Despite its similar name and resemblance, Sea holly is not related to the holly (Ilex) that we associate with Christmas - although it's spikiness will produce a similar injury if not handled with care! Its leaves are coated in a waxy substance which help the plant retain moisture in the arid conditions where it is found and this plant is a favourite of butterflies when in flower.
In fact, this beautiful and unusual plant is so heavily favoured by hobbyist flower arrangers that in the Netherlands it was picked almost to extinction. Sea holly is also the county plant of Liverpool, as it is often found on the Wirral coast.
The Elizabethans believed Sea holly roots to be an aphrodisiac and it is said Romany Gypsies gave it to their stallion horses to make them more fertile.
Sea holly can be found throughout the year in coastal regions amongst the dunes or pebbly and shingle beaches around the UK and although it is rare north of Dundee there are colonies on Scotland’s Western Isles and the Shetland Islands.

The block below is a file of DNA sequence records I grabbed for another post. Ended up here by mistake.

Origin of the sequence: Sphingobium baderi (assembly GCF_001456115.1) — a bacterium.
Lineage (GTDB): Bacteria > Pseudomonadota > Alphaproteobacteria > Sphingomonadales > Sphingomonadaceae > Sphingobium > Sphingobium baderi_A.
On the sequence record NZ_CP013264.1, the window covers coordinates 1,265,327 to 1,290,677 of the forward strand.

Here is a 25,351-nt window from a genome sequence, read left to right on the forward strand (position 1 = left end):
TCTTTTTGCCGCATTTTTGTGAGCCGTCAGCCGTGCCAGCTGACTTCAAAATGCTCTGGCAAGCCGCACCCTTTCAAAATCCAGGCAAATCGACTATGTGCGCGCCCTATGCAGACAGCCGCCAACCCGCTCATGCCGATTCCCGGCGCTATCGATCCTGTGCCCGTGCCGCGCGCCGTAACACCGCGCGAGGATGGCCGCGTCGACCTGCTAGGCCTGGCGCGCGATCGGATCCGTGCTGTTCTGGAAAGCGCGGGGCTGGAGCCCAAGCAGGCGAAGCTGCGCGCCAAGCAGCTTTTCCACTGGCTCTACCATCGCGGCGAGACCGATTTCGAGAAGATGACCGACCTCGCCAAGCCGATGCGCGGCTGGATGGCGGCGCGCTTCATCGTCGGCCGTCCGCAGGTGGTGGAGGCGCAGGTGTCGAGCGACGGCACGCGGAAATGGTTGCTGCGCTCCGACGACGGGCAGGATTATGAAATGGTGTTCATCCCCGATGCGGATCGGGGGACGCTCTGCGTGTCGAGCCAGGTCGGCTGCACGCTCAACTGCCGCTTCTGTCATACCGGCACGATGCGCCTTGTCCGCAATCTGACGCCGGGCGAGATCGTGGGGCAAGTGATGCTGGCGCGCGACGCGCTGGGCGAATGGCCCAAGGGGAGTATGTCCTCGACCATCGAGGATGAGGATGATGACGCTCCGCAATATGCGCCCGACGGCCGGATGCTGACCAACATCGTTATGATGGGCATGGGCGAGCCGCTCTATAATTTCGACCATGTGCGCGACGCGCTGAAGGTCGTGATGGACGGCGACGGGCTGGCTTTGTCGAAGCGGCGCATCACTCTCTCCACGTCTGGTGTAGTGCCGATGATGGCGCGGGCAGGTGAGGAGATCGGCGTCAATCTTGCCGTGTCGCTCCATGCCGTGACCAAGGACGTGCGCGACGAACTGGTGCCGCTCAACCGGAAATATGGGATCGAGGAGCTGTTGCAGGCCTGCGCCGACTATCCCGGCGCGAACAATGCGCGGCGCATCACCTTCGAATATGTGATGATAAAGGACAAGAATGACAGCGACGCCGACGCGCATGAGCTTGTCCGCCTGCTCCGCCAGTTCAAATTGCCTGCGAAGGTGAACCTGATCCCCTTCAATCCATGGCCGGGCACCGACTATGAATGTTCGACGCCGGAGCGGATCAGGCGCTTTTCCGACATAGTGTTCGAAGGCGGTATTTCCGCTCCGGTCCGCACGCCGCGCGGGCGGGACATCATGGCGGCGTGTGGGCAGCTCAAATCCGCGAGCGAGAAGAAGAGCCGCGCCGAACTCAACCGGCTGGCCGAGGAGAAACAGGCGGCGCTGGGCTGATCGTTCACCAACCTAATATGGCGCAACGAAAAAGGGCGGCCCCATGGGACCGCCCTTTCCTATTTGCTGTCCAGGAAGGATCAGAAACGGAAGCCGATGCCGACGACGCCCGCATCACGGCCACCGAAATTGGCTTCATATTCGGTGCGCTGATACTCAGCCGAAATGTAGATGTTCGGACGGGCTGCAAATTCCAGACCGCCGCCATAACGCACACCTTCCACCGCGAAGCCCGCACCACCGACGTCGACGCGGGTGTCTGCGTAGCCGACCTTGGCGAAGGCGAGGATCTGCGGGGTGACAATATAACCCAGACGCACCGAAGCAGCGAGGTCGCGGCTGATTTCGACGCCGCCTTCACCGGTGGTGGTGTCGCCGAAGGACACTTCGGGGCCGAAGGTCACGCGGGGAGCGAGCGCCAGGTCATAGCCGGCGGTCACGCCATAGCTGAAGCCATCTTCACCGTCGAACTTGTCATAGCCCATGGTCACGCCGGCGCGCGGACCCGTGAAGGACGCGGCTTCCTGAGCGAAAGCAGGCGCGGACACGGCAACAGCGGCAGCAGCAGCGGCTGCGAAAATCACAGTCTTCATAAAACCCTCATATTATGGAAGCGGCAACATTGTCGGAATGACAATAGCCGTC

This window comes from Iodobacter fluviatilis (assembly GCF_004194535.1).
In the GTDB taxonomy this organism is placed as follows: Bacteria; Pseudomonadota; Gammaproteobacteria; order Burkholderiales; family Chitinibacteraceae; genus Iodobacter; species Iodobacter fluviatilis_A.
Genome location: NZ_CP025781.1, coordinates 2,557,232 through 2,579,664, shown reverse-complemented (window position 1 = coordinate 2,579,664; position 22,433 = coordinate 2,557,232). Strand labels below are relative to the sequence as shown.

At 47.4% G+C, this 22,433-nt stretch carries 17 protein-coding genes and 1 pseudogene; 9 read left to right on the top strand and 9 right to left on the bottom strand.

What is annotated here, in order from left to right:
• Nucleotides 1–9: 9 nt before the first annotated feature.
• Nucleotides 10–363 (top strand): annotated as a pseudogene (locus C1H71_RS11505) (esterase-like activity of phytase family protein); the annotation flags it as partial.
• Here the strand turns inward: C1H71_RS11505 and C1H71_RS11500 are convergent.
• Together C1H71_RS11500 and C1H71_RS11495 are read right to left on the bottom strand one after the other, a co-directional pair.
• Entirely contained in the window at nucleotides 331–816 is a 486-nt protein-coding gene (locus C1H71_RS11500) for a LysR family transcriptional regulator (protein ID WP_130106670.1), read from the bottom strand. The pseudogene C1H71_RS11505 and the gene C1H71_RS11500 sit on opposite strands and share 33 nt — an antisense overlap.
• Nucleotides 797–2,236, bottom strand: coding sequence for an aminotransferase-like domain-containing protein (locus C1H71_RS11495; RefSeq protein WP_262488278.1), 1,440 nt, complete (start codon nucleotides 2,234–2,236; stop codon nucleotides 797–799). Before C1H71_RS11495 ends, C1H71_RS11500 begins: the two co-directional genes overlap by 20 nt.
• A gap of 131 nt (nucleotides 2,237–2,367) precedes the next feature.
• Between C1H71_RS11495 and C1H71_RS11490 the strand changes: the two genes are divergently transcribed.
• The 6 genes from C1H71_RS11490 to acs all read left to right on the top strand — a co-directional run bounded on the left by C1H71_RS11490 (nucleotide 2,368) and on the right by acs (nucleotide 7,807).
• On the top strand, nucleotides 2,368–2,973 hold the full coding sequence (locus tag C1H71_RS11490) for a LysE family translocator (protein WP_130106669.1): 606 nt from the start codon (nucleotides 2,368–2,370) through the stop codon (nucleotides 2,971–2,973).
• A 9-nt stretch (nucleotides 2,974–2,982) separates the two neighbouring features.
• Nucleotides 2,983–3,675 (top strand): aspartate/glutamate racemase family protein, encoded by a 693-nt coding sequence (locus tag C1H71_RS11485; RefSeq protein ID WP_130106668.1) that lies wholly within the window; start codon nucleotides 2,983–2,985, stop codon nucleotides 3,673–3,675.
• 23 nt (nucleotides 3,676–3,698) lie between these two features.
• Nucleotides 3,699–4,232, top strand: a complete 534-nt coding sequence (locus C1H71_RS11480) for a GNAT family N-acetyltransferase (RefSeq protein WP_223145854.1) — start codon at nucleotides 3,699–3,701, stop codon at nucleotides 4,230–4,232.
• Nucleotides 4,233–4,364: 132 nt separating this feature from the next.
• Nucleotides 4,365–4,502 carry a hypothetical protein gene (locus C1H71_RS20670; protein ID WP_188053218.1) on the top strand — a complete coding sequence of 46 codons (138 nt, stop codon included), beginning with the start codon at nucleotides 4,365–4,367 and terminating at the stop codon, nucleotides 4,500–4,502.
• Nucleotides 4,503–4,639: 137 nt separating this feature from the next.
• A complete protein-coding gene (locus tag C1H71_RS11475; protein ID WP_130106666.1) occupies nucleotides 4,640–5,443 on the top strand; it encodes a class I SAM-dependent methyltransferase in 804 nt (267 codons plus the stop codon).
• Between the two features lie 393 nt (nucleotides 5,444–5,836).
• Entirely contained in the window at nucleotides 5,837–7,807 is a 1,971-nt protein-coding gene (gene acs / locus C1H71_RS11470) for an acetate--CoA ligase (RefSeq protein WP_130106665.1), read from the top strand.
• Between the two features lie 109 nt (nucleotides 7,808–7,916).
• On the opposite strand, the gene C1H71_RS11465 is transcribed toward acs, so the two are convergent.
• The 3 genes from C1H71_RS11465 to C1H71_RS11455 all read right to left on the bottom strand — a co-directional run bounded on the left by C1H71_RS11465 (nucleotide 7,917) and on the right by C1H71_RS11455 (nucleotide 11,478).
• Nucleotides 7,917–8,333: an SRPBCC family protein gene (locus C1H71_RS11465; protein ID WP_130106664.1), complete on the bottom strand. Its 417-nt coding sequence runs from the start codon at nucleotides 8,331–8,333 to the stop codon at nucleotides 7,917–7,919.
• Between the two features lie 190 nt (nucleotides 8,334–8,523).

By remobilising dunes and making sure that areas of sand will be able to naturally shift and be mobile again, we're preserving the kind of habitat and conditions that sea holly needs. As a result, we're also supporting our dune insect populations, as sea holly is an important food source for pollinators.
Being up to 60cm in height, in spring the leaves of Sea holly are pale green but these change to a silver-blue and its flowers, produced from June to September, are almost ultramarine and appear like thistles with three-pronged spikes protruding around each flower cluster within the flower head; these can give a nasty prick even after seed production when the flower head appears dead.